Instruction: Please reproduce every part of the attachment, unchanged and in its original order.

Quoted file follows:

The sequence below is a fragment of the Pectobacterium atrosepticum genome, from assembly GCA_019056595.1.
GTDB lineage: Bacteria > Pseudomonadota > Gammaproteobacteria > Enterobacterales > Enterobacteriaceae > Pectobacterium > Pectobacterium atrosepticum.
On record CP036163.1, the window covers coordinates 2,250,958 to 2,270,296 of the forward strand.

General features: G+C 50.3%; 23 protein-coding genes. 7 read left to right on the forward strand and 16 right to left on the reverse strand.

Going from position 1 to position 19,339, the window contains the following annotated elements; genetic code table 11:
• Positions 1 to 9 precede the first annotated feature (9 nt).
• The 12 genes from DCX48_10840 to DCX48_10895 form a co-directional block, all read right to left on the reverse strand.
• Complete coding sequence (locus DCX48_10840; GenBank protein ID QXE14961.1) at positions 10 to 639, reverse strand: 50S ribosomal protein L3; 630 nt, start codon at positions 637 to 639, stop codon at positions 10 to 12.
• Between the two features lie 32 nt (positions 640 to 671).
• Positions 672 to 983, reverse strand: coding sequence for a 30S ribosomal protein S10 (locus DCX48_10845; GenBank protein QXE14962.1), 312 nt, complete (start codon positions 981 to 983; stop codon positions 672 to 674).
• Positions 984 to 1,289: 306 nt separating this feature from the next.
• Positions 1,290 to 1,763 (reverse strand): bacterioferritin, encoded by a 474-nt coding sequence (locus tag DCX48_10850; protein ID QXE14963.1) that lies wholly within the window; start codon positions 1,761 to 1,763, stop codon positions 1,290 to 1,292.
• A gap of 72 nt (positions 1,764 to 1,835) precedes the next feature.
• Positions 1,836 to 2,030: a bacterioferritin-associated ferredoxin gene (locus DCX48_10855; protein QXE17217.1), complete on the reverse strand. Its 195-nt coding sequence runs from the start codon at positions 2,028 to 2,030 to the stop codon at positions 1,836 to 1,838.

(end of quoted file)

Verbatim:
The sequence below is a fragment of the Pectobacterium atrosepticum genome, from assembly GCA_019056595.1.
GTDB lineage: Bacteria > Pseudomonadota > Gammaproteobacteria > Enterobacterales > Enterobacteriaceae > Pectobacterium > Pectobacterium atrosepticum.
On record CP036163.1, the window covers coordinates 2,250,958 to 2,270,296 of the forward strand.

General features: G+C 50.3%; 23 protein-coding genes. 7 read left to right on the forward strand and 16 right to left on the reverse strand.

Going from position 1 to position 19,339, the window contains the following annotated elements; genetic code table 11:
• Positions 1 to 9 precede the first annotated feature (9 nt).
• The 12 genes from DCX48_10840 to DCX48_10895 form a co-directional block, all read right to left on the reverse strand.
• Complete coding sequence (locus DCX48_10840; GenBank protein ID QXE14961.1) at positions 10 to 639, reverse strand: 50S ribosomal protein L3; 630 nt, start codon at positions 637 to 639, stop codon at positions 10 to 12.
• Between the two features lie 32 nt (positions 640 to 671).
• Positions 672 to 983, reverse strand: coding sequence for a 30S ribosomal protein S10 (locus DCX48_10845; GenBank protein QXE14962.1), 312 nt, complete (start codon positions 981 to 983; stop codon positions 672 to 674).
• Positions 984 to 1,289: 306 nt separating this feature from the next.
• Positions 1,290 to 1,763 (reverse strand): bacterioferritin, encoded by a 474-nt coding sequence (locus tag DCX48_10850; protein ID QXE14963.1) that lies wholly within the window; start codon positions 1,761 to 1,763, stop codon positions 1,290 to 1,292.
• A gap of 72 nt (positions 1,764 to 1,835) precedes the next feature.
• Positions 1,836 to 2,030: a bacterioferritin-associated ferredoxin gene (locus DCX48_10855; protein QXE17217.1), complete on the reverse strand. Its 195-nt coding sequence runs from the start codon at positions 2,028 to 2,030 to the stop codon at positions 1,836 to 1,838.